In order to satisfy the unification requirement, we will consider function to have type , but its second argument will be an empty value:

Thus, all functional blocks (functions of the type ) have a unified interface. The second necessary property—property of purity—is provided by their implementation in the form of functions in accordance with the principles of -calculus theory. We will show that a data mining algorithm can be constructed on the basis of such functional blocks.

Statement. A data mining algorithm can be presented as an embedded functional expression of the following form:<data_mining_algorithm_name> DMA<data_mining_algorithm_name> which corresponds to the principles of -calculations.

Proof. Using -expressions, a data mining algorithm can be introduced the following way:Application of -reduction will make it possible to transform the functional expression shown above to the result in the form of a mining model. For example, an algorithm having 3 functional blocks has the -expression in the following form:Using applicative-order reduction we can obtain the following expression:As a result mining model will be calculated by means of sequential performance of blocks , , and .
Decomposition of any algorithm splits the algorithm into separate logical blocks, cycles, decision, and so forth. Additionally, data mining algorithms have special blocks: cycle for vectors, cycle for attributes and other. In order to characterize these elements in the form of functional expressions we will add embedded functions and show how they can be used to present the enumerated structural elements in the functional form.
In order to simplify the representation of new embedded functions, we will introduce a new function type for calculating the conditional expression on the basis of two arguments (set of analyzed data and mining model ) and returning the corresponding Boolean value:The cycle and the decision also are steps of the data mining algorithm, but they include sequences of other steps. The decision includes two sequences: the sequence of steps is executed for true condition and optional the sequence of steps for false condition. We will show that the conditional operator can be presented in the form of a functional expression and we will introduce the corresponding function as part of the model.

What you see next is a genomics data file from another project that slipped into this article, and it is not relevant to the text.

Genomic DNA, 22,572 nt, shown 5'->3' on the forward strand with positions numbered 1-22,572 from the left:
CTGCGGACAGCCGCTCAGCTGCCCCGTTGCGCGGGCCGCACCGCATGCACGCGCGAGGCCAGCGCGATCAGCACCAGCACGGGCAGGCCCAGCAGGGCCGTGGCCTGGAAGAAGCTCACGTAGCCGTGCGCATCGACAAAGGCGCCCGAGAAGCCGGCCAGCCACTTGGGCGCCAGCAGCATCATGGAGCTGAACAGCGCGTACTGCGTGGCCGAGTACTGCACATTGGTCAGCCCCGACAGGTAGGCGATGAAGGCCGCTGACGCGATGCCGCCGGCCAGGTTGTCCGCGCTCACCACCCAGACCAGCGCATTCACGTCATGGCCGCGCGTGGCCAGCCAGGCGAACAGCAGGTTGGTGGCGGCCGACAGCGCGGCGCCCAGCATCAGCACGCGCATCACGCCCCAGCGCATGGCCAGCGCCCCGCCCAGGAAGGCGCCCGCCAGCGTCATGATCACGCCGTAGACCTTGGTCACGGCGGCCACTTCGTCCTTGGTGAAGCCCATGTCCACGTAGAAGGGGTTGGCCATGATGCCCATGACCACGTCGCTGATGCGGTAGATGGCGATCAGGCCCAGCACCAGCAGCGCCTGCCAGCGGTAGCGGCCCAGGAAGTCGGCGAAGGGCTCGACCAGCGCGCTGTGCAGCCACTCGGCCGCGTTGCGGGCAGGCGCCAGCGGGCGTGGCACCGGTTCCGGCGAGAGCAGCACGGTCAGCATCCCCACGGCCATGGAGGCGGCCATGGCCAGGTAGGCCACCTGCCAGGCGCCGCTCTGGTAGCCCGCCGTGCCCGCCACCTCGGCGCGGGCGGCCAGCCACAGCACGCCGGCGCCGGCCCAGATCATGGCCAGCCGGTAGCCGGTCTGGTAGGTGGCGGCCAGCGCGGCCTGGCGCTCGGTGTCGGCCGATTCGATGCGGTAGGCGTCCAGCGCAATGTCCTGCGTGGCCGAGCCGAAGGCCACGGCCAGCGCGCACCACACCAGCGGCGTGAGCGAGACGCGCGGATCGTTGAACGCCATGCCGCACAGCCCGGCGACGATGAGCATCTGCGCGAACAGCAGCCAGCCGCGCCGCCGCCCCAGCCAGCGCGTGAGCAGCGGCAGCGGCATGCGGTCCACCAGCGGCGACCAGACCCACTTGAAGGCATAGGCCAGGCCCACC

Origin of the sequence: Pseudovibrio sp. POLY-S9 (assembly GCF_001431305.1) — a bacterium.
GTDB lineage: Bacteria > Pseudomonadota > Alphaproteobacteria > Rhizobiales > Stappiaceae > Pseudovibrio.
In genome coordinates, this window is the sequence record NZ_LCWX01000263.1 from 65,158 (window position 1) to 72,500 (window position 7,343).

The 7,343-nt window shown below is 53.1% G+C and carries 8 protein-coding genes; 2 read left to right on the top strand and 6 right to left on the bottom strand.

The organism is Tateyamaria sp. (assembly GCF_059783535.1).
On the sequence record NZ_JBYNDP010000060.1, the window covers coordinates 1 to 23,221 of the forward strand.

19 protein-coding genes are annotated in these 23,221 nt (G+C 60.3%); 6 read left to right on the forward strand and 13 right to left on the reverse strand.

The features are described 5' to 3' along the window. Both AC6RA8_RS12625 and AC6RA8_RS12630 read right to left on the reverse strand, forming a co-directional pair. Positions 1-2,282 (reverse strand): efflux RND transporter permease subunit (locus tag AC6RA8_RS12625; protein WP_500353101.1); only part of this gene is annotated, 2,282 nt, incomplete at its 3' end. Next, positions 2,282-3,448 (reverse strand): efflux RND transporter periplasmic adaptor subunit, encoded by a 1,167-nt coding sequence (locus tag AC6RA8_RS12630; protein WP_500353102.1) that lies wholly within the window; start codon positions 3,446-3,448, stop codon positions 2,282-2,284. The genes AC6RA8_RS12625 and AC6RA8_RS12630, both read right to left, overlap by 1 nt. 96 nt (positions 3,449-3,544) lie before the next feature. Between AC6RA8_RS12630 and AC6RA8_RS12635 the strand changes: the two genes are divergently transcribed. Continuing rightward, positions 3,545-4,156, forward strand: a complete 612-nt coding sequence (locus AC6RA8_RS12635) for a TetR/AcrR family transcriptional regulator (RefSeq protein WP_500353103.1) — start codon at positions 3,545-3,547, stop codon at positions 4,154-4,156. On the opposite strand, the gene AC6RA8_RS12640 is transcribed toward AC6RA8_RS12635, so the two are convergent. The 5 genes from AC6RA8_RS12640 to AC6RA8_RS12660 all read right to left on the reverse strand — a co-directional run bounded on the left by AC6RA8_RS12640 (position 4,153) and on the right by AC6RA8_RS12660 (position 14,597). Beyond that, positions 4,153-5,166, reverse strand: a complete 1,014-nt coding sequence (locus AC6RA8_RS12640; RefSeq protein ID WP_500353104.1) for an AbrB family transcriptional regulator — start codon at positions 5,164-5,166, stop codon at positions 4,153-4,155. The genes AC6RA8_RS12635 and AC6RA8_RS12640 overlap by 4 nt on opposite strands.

Statement. Conditional operator of a data mining algorithm can be expressed as a function of higher order:<condition_function_name> <condition_function_name> then else ,

where is the function of the type for calculating the conditional expression; is the function of the type, which is executed if the result of function is true; is the function of the type, which is executed if the result of function is false.

Proof. In -calculus theory Boolean types and conditional expressions are characterized by the following -expressions [4]:IF = . is the logical expression, which can be presented as a -expression in the following form: TRUE FALSE ; is the expression executed if ; is the expression executed if .Thus, the function of the conditional operator can be presented by the following -expression:It is necessary to remember that according to the Cherch-Rosser theory the given expression can be executed in a parallel way due to parallel execution of functions , , and . However, we need to take into account that depending on the result of the result of one of the functions or will not be used.
Functional programming languages do not have cycles because there are no assignment operators or program status. Repeated actions without saving the program status can be performed using recursive function applications.
The cycle includes sequences of iteration steps (the iterative sequence). The cycle parameters (the initial value of the iterator, the change of the iterator, the condition of way out from the cycle and other) are determined by input arguments: the data set and the mining model. We will show that a cycle can be presented as a functional expression and introduce the corresponding function to the model.

Statement. The cycle of a data mining algorithm can be presented using a recursive call of a higher-order function:<loop_function_name> <loop_function_name> then  loop else ,

where is the function of the type determining the condition of a repeated iteration; is the function of the type executed in a cycle prior to execution of the main iteration; is the function of the type of the main iteration; function of the type, which initializes the cycle.

Proof. We are going to prove the correctness of the expression above having applied reductions sequentially, for example, for 3 iterations. In the end, we will obtain the expression that corresponds to the logic of cycle execution (see Algorithm 1).